Gina Sicilia,
It Wasn't Real
(VizzTone/Swingnation, 2013)

If the intro to the first cut and title song leads you to expect something like a resurrection of 1950s-era Chicago blues, be warned: this is not the direction in which Gina Sicilia and It Wasn't Real are heading. The old Chicago sound is an influence but one among many, and this turns out to be more blues-informed than blues-focused. I think "roots-pop" fairly covers it, which is to say it has the feeling of the melodic urban popular music of a few decades ago, when songs were meant to be hummed and to touch the heart.

Still, if it's apparent where this is coming from, it's unusual because hardly anybody is doing it like this anymore, unless it's the occasional by-the-notes revivalist, which Sicilia isn't. She's being marketed as a blues artist, I imagine, because promoters have to call her something and blues is as close as they're going to be able to place her.

Rather than crank up the electric guitars to teeth-rattling level and her vocals to windows-shattering volume -- the usual strategy these days -- Sicilia (her big voice notwithstanding) practices attractive, conversational singing and understated, pleasure-generating melodies that convey human-sized stories and emotions. In another arrangement, the profoundly glum "Don't Wanna Be No Mother" -- about an unhappy marriage -- could be a country song for the ages. On the other hand, the burning hot "Don't Stop," calling up the girl groups of the mid-1960s, concerns the most basic pleasures and urgent physical desires. "Don't Cry, Baby," "City by the Water" and "Walkin' Along the Avenue" unfold at their own leisurely pace to fashion gratifying, convincingly realized jazz-blues.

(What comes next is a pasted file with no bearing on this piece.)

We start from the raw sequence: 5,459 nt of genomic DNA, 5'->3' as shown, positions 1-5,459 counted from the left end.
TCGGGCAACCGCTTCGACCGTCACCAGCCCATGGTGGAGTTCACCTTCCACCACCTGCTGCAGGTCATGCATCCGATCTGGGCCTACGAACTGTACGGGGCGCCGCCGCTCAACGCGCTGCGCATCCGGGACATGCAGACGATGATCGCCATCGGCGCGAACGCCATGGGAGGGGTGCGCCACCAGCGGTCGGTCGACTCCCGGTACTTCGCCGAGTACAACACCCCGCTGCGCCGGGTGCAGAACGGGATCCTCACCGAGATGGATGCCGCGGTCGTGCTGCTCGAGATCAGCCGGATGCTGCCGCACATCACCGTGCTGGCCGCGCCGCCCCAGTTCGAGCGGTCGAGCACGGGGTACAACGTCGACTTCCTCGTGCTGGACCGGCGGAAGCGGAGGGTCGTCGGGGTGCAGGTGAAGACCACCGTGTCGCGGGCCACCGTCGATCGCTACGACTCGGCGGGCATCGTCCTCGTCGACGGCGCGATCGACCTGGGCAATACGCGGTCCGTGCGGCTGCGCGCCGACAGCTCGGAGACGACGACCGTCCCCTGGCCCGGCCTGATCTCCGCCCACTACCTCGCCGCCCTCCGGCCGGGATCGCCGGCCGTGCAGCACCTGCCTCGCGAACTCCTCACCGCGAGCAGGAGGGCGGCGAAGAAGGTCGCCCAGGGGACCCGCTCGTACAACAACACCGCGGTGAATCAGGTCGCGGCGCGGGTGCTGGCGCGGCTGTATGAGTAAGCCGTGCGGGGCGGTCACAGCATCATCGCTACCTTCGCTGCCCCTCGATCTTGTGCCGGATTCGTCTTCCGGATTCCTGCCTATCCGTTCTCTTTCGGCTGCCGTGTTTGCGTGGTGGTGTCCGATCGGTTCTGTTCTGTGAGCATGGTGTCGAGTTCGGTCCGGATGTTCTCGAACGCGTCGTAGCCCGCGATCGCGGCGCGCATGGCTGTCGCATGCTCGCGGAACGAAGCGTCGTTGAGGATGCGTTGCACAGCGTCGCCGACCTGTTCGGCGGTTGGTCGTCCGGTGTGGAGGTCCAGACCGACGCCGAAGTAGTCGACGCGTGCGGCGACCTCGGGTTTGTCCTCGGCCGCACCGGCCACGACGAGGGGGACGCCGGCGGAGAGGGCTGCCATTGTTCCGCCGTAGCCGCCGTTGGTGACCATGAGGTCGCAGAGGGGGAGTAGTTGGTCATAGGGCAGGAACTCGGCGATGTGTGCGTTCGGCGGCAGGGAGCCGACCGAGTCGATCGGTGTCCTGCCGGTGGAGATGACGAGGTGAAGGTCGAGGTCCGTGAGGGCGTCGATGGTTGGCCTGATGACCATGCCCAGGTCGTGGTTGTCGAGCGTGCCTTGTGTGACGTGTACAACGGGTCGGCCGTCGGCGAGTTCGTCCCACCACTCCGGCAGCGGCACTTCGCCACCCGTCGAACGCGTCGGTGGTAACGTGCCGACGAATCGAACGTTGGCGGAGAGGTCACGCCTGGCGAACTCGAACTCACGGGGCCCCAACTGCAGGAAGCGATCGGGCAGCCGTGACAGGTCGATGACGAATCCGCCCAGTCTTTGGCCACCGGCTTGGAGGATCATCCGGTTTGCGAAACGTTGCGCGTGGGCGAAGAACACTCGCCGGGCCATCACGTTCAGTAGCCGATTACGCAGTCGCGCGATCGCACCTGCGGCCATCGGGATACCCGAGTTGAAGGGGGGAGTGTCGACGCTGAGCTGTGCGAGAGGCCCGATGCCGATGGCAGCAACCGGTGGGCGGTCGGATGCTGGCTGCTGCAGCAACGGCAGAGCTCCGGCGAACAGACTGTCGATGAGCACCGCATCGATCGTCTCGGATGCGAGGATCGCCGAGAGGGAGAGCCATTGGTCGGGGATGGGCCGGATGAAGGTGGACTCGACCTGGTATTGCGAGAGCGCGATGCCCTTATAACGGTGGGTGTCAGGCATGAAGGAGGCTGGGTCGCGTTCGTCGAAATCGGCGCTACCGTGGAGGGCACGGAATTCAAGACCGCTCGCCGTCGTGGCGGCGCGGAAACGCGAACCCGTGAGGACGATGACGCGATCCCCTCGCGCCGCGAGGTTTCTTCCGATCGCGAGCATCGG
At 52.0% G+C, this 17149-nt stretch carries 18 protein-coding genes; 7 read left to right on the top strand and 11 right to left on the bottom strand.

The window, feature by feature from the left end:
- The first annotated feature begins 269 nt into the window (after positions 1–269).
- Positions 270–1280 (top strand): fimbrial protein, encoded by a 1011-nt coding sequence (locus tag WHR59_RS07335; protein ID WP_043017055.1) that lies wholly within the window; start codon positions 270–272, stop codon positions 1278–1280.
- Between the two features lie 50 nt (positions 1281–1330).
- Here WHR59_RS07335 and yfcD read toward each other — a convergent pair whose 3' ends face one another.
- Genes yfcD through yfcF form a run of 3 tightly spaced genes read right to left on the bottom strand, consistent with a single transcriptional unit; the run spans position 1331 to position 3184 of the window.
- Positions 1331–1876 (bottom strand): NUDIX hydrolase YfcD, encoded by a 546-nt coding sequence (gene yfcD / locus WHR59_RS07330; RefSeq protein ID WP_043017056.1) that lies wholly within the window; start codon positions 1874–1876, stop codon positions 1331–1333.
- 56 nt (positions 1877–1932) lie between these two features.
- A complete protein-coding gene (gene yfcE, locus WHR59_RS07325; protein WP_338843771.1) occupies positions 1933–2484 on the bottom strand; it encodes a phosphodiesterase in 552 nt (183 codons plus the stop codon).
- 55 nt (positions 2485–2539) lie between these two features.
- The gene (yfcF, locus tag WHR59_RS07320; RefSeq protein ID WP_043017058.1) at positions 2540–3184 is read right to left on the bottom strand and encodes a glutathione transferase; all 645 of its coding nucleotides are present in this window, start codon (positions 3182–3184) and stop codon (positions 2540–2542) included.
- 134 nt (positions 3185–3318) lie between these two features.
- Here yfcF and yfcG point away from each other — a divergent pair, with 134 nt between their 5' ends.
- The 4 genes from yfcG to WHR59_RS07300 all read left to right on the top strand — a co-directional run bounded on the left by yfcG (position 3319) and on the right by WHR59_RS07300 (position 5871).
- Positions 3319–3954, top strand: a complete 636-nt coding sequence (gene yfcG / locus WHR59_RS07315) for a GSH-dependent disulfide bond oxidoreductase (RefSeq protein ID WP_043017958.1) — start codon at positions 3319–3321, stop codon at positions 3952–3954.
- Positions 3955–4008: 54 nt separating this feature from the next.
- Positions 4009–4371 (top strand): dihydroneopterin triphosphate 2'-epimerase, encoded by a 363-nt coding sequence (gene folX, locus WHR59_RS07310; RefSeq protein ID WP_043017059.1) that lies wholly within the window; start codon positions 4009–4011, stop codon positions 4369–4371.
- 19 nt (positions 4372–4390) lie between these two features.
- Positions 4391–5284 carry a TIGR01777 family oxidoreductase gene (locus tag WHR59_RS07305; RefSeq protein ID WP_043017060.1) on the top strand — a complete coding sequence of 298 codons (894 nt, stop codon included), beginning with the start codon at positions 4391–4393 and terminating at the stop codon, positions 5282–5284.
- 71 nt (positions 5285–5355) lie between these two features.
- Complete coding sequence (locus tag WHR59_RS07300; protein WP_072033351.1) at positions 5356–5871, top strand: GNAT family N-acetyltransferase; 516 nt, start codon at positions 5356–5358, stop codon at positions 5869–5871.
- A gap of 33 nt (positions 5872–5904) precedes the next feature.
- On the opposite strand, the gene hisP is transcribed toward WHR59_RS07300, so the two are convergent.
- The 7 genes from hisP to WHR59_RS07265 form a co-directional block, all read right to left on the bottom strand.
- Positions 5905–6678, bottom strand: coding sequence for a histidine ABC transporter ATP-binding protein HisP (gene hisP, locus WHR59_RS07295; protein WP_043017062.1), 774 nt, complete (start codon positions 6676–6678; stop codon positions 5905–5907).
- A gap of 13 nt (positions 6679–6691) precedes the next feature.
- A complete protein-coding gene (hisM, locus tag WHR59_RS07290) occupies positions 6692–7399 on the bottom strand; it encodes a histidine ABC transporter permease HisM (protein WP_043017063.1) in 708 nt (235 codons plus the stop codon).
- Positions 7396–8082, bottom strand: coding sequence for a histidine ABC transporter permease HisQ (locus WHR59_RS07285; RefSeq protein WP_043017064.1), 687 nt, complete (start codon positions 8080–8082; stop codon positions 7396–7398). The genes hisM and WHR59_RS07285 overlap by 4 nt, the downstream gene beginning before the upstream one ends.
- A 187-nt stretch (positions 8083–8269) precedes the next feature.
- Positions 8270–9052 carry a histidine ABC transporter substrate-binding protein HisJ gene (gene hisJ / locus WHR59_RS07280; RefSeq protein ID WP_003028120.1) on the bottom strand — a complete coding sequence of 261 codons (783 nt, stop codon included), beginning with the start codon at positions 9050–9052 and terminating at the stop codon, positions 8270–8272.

Showcasing another level of her impressive talent, nine of the 10 cuts are Sicilia's own creations. The subjects are the usual -- love functional or dysfunctional, sex, good times, life's hopes and disappointments -- but so smartly expressed that they emit a glow that seems to encompass the listener in an intimate embrace. Glenn Barrett's production sparkles, and Sicilia's light touch exhilarates. It Wasn't Real evokes the enduring charms of the finest classic American pop music.

music review by
Jerome Clark

25 May 2013

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